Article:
There have been so many movements for the restoration of democracy in Pakistan — people have given up their lives for democracy. It is one of the rare countries which fought for democracy. Inspite of the aggressive and prominent religiosity, the religious parties do not poll more than 10 per cent votes, Ayaz says.

“During general Zia’s regime, the political stand of the Islamist parties turned into a militants’ stand with Zia’s support. Now they are inspired by al-Qaida ideology and have resorted to terror killing people,” Ayaz says.

The roots of terrorism in Pakistan, the writer points out, lie in the  Islamic jihad of 1978 which the military establishment had launched against the Left government in the country. Pakistan not only trained and armed Afghan rebels, but also invited jihadis from all over the world to join the war. This made Pakistan the world’s “largest terrorist training university”. Once the jihad was over, these prpfessional warriors of faith, who believed in the extremist Salafi version of Islam, took upon themselves to launch a global jihad.

Terrorism for the last three decades has taken a heavy toll on Pakistan.  The situation is as grave as India, Ayaz says. Citing statistics, the writer says over 50,000 Pakistani people have been killed in terror attacks, 3,500 soldiers have died and the country has suffered a loss of 70 billion US dollars in the last 10 years. “Malala Yousafzai of Swat (who defied the terrorist ban on education for girls) is symbol of defiance we are using. There is a parallel narrative in Pakistan. But the debate about why extremism is turning so violent is still low key in the society,” Ayaz says.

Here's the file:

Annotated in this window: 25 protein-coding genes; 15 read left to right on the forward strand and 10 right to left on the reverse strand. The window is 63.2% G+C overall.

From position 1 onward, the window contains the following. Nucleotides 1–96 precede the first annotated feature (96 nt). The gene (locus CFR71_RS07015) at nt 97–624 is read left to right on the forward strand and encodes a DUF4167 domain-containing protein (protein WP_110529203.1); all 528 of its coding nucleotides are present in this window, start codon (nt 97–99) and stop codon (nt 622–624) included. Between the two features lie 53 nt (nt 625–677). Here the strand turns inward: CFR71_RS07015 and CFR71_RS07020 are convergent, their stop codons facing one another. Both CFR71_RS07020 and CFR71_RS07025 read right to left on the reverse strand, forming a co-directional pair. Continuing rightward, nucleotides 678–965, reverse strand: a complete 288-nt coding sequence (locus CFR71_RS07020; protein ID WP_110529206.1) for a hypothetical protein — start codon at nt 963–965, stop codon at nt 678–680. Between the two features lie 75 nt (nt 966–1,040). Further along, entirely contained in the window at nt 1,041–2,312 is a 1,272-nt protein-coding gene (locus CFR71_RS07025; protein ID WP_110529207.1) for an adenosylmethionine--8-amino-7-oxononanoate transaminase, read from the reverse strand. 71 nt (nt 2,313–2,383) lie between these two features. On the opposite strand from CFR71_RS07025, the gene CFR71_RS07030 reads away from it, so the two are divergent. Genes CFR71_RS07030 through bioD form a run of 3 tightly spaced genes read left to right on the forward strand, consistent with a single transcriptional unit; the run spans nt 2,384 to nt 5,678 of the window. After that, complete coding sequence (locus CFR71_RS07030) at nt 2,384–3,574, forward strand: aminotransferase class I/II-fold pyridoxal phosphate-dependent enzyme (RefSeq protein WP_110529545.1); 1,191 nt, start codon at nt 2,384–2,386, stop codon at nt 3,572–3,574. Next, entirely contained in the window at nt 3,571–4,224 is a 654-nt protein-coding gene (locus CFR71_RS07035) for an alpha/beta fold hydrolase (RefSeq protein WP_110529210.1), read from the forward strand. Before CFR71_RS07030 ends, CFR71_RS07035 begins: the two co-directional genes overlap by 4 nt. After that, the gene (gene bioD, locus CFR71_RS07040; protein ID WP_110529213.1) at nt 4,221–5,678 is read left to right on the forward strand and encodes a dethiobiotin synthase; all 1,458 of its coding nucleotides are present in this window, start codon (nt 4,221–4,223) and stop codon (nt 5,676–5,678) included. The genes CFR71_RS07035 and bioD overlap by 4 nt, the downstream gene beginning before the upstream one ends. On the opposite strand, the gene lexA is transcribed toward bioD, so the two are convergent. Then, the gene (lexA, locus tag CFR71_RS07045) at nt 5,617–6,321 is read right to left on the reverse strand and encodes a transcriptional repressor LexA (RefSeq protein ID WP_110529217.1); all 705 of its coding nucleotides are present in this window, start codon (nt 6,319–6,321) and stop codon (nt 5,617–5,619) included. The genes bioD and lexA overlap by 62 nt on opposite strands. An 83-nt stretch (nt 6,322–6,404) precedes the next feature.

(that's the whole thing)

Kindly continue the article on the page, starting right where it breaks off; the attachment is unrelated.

The writer devotes fair space to the debate over the fate of India and Pakistan- the shape of bilateral ties after the pullout of the NATO/UStroops from Afghanistan and dwells on the movement for Independence on border areas like Balochistan as well- issues that might come into focus in 2014.      

“In the first phase, there was lack of willingness to give Balochistan its economic rights which has resulted in people taking up arms against the Pakistan government,” the writer points out. Instead of managing the political and economic issues, the establishment in Pakistan has used strong armed tactics – using the army and the rangers against the people of Balochistan.  “Changes have taken place but the establishment needs to convince people in Balochistan not to talk of independence and stock pile arms,” Ayaz says.

Much of the power balance in the region rides on the future of Afghanistan – in context of its stands India and Pakistan take after the withdrawal of troops in 2014.

“In the first phase, both India and Pakistan have to play a positive role if they try to solve the problems in  Afghanistan to get the country back on social and economic rails. Right now, they are competing for more power and space in the future political structure of Afghanistan. Competition creates adversarial positions. When countries do not fear good relationships, they fear settlements,” the writer explains.

Pakistan wants a friendly government in Afghanistan so that Indian influence can kept is minimal. India is keen on pro-India dispensation. ”Right now, the government is India-friendly because the Pakistan had extended tacit support to the Taliban in the 1980s. Many of the top leaders, who fled the Afghan Taliban found shelter in India,” Ayaz says.The best thing “is to leave the Afghanis alone and allow them decide their own future”. ..